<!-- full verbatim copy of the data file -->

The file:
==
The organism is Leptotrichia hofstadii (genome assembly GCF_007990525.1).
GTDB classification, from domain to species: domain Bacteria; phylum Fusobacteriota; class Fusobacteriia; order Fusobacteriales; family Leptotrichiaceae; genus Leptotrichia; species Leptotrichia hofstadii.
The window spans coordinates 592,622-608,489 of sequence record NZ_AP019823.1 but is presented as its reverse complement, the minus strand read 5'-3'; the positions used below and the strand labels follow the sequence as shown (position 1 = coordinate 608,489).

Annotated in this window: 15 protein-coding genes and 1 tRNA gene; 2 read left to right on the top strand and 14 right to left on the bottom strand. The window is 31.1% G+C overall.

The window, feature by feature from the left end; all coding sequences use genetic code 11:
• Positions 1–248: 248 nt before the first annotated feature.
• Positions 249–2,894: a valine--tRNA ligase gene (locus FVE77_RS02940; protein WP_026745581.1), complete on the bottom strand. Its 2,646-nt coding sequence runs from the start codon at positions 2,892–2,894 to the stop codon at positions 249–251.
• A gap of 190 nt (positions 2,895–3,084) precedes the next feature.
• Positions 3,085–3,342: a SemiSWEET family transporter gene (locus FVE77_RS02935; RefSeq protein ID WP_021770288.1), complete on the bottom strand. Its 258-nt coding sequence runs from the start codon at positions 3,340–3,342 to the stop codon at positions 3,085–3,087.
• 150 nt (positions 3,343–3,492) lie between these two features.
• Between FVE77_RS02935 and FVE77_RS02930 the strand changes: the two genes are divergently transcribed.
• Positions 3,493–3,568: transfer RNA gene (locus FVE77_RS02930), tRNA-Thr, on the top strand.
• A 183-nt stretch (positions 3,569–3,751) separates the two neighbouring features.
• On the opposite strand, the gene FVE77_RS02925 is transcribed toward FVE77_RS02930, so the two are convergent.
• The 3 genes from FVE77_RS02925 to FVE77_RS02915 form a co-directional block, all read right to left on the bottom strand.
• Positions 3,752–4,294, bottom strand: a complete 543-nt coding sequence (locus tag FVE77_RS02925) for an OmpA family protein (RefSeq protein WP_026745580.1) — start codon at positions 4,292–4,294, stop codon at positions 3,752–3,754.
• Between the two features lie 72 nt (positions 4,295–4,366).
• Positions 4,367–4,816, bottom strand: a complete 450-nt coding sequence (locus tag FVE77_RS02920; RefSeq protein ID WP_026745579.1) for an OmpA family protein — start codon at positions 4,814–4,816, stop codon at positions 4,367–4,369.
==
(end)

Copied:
The organism is Leptotrichia hofstadii (genome assembly GCF_007990525.1).
GTDB classification, from domain to species: domain Bacteria; phylum Fusobacteriota; class Fusobacteriia; order Fusobacteriales; family Leptotrichiaceae; genus Leptotrichia; species Leptotrichia hofstadii.
The window spans coordinates 592,622-608,489 of sequence record NZ_AP019823.1 but is presented as its reverse complement, the minus strand read 5'-3'; the positions used below and the strand labels follow the sequence as shown (position 1 = coordinate 608,489).

Annotated in this window: 15 protein-coding genes and 1 tRNA gene; 2 read left to right on the top strand and 14 right to left on the bottom strand. The window is 31.1% G+C overall.

The window, feature by feature from the left end; all coding sequences use genetic code 11:
• Positions 1–248: 248 nt before the first annotated feature.
• Positions 249–2,894: a valine--tRNA ligase gene (locus FVE77_RS02940; protein WP_026745581.1), complete on the bottom strand. Its 2,646-nt coding sequence runs from the start codon at positions 2,892–2,894 to the stop codon at positions 249–251.
• A gap of 190 nt (positions 2,895–3,084) precedes the next feature.
• Positions 3,085–3,342: a SemiSWEET family transporter gene (locus FVE77_RS02935; RefSeq protein ID WP_021770288.1), complete on the bottom strand. Its 258-nt coding sequence runs from the start codon at positions 3,340–3,342 to the stop codon at positions 3,085–3,087.
• 150 nt (positions 3,343–3,492) lie between these two features.
• Between FVE77_RS02935 and FVE77_RS02930 the strand changes: the two genes are divergently transcribed.
• Positions 3,493–3,568: transfer RNA gene (locus FVE77_RS02930), tRNA-Thr, on the top strand.
• A 183-nt stretch (positions 3,569–3,751) separates the two neighbouring features.
• On the opposite strand, the gene FVE77_RS02925 is transcribed toward FVE77_RS02930, so the two are convergent.
• The 3 genes from FVE77_RS02925 to FVE77_RS02915 form a co-directional block, all read right to left on the bottom strand.
• Positions 3,752–4,294, bottom strand: a complete 543-nt coding sequence (locus tag FVE77_RS02925) for an OmpA family protein (RefSeq protein WP_026745580.1) — start codon at positions 4,292–4,294, stop codon at positions 3,752–3,754.
• Between the two features lie 72 nt (positions 4,295–4,366).
• Positions 4,367–4,816, bottom strand: a complete 450-nt coding sequence (locus tag FVE77_RS02920; RefSeq protein ID WP_026745579.1) for an OmpA family protein — start codon at positions 4,814–4,816, stop codon at positions 4,367–4,369.